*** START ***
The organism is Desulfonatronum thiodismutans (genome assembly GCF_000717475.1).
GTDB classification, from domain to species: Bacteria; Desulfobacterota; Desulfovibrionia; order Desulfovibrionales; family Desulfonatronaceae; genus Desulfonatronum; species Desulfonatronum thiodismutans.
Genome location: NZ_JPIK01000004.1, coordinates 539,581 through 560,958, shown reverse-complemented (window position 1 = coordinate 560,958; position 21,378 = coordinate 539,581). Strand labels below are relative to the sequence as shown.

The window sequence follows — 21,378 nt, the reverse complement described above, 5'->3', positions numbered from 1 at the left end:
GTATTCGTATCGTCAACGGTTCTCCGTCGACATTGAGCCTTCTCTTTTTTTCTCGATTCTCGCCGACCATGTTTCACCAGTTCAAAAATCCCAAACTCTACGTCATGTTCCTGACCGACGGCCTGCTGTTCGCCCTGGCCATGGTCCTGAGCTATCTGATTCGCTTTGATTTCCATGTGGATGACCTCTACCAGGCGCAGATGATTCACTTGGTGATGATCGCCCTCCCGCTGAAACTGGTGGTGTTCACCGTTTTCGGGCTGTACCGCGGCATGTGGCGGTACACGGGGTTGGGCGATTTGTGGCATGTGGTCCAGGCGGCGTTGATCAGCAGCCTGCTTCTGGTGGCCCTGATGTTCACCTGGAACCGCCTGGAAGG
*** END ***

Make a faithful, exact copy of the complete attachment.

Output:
The organism is Desulfonatronum thiodismutans (genome assembly GCF_000717475.1).
GTDB classification, from domain to species: Bacteria; Desulfobacterota; Desulfovibrionia; order Desulfovibrionales; family Desulfonatronaceae; genus Desulfonatronum; species Desulfonatronum thiodismutans.
Genome location: NZ_JPIK01000004.1, coordinates 539,581 through 560,958, shown reverse-complemented (window position 1 = coordinate 560,958; position 21,378 = coordinate 539,581). Strand labels below are relative to the sequence as shown.

The window sequence follows — 21,378 nt, the reverse complement described above, 5'->3', positions numbered from 1 at the left end:
GTATTCGTATCGTCAACGGTTCTCCGTCGACATTGAGCCTTCTCTTTTTTTCTCGATTCTCGCCGACCATGTTTCACCAGTTCAAAAATCCCAAACTCTACGTCATGTTCCTGACCGACGGCCTGCTGTTCGCCCTGGCCATGGTCCTGAGCTATCTGATTCGCTTTGATTTCCATGTGGATGACCTCTACCAGGCGCAGATGATTCACTTGGTGATGATCGCCCTCCCGCTGAAACTGGTGGTGTTCACCGTTTTCGGGCTGTACCGCGGCATGTGGCGGTACACGGGGTTGGGCGATTTGTGGCATGTGGTCCAGGCGGCGTTGATCAGCAGCCTGCTTCTGGTGGCCCTGATGTTCACCTGGAACCGCCTGGAAGG